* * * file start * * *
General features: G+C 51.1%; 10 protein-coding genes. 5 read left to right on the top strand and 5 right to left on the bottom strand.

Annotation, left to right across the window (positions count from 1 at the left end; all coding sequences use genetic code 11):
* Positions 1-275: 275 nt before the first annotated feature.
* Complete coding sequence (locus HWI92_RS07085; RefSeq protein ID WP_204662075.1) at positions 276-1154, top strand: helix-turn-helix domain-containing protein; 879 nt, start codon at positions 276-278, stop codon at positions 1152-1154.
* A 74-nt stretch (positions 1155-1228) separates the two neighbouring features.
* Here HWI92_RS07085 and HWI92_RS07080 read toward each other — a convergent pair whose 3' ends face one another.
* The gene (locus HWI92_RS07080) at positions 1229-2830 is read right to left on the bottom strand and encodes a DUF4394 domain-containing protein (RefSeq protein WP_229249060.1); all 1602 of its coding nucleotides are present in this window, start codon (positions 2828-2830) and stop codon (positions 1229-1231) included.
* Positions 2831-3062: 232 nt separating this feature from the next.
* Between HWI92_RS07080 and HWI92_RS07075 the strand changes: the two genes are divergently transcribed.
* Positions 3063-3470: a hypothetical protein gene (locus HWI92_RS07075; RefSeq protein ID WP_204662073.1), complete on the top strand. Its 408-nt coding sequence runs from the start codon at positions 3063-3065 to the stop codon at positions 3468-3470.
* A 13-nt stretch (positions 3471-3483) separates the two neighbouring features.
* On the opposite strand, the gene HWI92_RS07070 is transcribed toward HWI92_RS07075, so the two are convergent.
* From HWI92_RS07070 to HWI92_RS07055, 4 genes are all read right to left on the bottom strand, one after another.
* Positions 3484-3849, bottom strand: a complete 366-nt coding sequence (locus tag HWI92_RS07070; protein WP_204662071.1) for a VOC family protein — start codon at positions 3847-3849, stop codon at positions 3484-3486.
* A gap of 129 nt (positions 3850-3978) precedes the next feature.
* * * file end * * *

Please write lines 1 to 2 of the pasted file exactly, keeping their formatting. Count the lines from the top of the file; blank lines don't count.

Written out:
General features: G+C 51.1%; 10 protein-coding genes. 5 read left to right on the top strand and 5 right to left on the bottom strand.

Annotation, left to right across the window (positions count from 1 at the left end; all coding sequences use genetic code 11):